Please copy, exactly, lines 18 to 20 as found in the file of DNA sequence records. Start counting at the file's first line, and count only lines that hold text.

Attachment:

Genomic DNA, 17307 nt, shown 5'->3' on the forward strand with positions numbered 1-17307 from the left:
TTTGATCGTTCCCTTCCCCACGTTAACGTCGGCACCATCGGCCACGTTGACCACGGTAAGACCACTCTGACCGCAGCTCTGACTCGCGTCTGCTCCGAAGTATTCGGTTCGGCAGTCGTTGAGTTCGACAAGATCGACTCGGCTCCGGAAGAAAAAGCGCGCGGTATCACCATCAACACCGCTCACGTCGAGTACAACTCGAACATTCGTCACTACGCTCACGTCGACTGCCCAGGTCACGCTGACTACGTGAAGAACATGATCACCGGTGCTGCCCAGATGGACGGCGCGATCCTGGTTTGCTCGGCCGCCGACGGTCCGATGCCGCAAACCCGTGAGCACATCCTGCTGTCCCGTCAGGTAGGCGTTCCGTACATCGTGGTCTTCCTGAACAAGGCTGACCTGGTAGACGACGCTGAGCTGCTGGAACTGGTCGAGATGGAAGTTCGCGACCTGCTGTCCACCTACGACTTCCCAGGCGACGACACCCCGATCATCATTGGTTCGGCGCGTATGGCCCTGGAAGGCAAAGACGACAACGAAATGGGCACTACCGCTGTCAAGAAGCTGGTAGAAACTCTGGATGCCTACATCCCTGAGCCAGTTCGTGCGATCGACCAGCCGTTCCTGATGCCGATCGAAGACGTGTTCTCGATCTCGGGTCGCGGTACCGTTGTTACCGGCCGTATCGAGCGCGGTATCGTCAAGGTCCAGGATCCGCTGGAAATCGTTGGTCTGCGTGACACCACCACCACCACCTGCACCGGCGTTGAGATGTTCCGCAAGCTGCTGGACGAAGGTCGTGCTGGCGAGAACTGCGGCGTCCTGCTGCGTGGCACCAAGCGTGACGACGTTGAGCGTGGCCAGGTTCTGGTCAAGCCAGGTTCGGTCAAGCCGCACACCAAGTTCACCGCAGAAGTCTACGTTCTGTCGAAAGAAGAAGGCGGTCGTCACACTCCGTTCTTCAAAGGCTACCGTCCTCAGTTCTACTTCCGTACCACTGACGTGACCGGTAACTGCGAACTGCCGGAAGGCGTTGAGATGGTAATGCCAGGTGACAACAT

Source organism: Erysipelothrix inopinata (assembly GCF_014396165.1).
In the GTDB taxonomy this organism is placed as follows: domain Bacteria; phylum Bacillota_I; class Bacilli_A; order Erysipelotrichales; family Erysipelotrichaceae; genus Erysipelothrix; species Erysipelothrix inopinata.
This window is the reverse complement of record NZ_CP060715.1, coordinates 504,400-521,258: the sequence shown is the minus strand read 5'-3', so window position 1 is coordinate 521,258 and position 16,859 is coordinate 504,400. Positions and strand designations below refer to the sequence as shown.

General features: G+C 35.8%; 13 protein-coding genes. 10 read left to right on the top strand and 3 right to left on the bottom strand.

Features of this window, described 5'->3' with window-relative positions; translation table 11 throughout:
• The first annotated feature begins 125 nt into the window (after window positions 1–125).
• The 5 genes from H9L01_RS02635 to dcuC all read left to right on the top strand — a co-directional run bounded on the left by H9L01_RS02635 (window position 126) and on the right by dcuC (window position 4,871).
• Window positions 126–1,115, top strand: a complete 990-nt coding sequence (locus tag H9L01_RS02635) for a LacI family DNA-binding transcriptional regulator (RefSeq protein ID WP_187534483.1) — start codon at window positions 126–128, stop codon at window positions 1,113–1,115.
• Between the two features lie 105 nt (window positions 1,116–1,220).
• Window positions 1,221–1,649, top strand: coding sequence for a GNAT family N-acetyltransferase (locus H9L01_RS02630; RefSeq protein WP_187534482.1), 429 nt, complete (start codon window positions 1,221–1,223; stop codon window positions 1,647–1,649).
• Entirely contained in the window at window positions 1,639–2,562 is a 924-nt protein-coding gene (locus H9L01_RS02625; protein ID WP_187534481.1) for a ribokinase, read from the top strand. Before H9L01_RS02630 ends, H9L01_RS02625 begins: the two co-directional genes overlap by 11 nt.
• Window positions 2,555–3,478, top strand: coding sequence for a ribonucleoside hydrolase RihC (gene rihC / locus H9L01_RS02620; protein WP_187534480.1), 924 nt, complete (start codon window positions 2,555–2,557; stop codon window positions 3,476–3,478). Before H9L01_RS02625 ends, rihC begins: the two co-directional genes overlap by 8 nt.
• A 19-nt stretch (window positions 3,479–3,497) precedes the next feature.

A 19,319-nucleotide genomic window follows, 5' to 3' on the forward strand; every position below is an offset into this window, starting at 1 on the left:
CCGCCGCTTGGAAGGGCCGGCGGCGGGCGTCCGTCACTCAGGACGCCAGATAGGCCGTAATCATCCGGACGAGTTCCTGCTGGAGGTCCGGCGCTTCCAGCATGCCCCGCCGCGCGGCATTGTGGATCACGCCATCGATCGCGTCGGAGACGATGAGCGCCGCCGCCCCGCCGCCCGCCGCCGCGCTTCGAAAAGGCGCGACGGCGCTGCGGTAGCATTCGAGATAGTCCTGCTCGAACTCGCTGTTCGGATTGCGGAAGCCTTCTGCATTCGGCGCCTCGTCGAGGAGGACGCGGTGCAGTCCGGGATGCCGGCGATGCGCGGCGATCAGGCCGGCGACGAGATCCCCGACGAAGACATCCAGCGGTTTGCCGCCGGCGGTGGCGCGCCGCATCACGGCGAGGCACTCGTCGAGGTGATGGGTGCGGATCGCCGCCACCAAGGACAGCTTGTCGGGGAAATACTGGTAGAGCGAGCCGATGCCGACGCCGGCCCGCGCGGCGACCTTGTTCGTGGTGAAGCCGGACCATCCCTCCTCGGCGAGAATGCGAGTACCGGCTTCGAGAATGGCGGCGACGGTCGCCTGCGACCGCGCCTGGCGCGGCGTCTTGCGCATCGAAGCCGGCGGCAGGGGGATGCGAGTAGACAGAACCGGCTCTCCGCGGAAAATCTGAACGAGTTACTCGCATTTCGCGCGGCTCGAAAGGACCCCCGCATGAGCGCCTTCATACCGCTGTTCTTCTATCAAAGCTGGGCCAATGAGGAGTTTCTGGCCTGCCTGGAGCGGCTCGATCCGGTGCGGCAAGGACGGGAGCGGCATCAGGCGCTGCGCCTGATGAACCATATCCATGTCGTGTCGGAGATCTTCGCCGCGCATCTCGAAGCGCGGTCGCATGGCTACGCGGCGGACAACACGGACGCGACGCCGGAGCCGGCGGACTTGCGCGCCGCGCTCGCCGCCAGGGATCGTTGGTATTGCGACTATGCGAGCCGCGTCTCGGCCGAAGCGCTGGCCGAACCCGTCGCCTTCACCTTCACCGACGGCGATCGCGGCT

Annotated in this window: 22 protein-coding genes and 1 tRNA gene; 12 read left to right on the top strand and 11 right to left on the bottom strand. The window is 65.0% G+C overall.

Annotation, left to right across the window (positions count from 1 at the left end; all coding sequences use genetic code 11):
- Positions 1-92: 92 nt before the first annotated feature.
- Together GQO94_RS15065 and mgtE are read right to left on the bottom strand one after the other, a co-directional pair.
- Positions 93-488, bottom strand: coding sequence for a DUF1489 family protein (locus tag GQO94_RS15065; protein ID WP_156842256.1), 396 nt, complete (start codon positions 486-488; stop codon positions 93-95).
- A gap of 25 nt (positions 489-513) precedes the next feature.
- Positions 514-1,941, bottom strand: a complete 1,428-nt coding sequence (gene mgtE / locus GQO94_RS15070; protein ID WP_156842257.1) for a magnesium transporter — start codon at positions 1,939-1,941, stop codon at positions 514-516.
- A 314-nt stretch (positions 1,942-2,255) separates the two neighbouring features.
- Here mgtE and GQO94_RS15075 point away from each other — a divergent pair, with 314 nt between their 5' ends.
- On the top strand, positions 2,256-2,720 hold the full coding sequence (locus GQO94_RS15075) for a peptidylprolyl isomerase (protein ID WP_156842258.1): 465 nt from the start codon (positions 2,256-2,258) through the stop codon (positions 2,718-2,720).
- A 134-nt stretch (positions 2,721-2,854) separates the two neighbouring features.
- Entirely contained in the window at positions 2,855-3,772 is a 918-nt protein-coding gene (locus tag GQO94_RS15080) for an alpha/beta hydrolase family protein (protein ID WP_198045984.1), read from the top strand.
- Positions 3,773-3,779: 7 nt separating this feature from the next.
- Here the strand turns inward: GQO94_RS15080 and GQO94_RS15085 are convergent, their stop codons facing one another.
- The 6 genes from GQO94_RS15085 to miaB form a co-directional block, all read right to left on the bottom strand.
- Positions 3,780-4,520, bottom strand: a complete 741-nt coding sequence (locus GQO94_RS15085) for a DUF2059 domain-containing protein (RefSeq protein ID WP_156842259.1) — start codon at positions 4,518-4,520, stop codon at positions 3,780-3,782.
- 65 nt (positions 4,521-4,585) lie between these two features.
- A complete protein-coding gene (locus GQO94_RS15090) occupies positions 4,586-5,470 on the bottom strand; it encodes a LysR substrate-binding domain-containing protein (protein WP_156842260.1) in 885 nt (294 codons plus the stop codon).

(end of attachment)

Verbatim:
Annotated in this window: 22 protein-coding genes and 1 tRNA gene; 12 read left to right on the top strand and 11 right to left on the bottom strand. The window is 65.0% G+C overall.

Annotation, left to right across the window (positions count from 1 at the left end; all coding sequences use genetic code 11):
- Positions 1-92: 92 nt before the first annotated feature.